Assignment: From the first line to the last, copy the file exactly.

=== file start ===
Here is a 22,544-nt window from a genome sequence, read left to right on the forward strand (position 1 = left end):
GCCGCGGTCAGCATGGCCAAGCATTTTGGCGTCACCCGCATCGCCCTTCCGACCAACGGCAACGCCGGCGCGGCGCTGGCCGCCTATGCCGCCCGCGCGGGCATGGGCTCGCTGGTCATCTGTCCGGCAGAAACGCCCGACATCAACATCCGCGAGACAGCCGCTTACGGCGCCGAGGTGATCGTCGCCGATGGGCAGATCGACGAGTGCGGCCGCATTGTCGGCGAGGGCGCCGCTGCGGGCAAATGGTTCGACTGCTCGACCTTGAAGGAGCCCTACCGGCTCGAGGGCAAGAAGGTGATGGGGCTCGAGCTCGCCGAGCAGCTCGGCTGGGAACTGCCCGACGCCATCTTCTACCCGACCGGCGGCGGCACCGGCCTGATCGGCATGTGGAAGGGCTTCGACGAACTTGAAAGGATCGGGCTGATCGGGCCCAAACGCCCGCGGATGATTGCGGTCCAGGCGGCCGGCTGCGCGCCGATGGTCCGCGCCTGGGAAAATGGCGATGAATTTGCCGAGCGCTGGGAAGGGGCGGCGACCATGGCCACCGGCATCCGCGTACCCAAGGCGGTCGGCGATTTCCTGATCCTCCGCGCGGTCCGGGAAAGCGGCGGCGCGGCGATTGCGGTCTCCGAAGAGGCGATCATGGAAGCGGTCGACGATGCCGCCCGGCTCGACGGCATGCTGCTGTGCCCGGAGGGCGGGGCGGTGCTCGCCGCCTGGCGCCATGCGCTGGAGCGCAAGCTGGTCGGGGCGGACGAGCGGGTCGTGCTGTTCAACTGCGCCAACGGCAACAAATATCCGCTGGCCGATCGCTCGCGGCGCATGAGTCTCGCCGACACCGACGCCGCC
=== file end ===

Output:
Here is a 22,544-nt window from a genome sequence, read left to right on the forward strand (position 1 = left end):
GCCGCGGTCAGCATGGCCAAGCATTTTGGCGTCACCCGCATCGCCCTTCCGACCAACGGCAACGCCGGCGCGGCGCTGGCCGCCTATGCCGCCCGCGCGGGCATGGGCTCGCTGGTCATCTGTCCGGCAGAAACGCCCGACATCAACATCCGCGAGACAGCCGCTTACGGCGCCGAGGTGATCGTCGCCGATGGGCAGATCGACGAGTGCGGCCGCATTGTCGGCGAGGGCGCCGCTGCGGGCAAATGGTTCGACTGCTCGACCTTGAAGGAGCCCTACCGGCTCGAGGGCAAGAAGGTGATGGGGCTCGAGCTCGCCGAGCAGCTCGGCTGGGAACTGCCCGACGCCATCTTCTACCCGACCGGCGGCGGCACCGGCCTGATCGGCATGTGGAAGGGCTTCGACGAACTTGAAAGGATCGGGCTGATCGGGCCCAAACGCCCGCGGATGATTGCGGTCCAGGCGGCCGGCTGCGCGCCGATGGTCCGCGCCTGGGAAAATGGCGATGAATTTGCCGAGCGCTGGGAAGGGGCGGCGACCATGGCCACCGGCATCCGCGTACCCAAGGCGGTCGGCGATTTCCTGATCCTCCGCGCGGTCCGGGAAAGCGGCGGCGCGGCGATTGCGGTCTCCGAAGAGGCGATCATGGAAGCGGTCGACGATGCCGCCCGGCTCGACGGCATGCTGCTGTGCCCGGAGGGCGGGGCGGTGCTCGCCGCCTGGCGCCATGCGCTGGAGCGCAAGCTGGTCGGGGCGGACGAGCGGGTCGTGCTGTTCAACTGCGCCAACGGCAACAAATATCCGCTGGCCGATCGCTCGCGGCGCATGAGTCTCGCCGACACCGACGCCGCC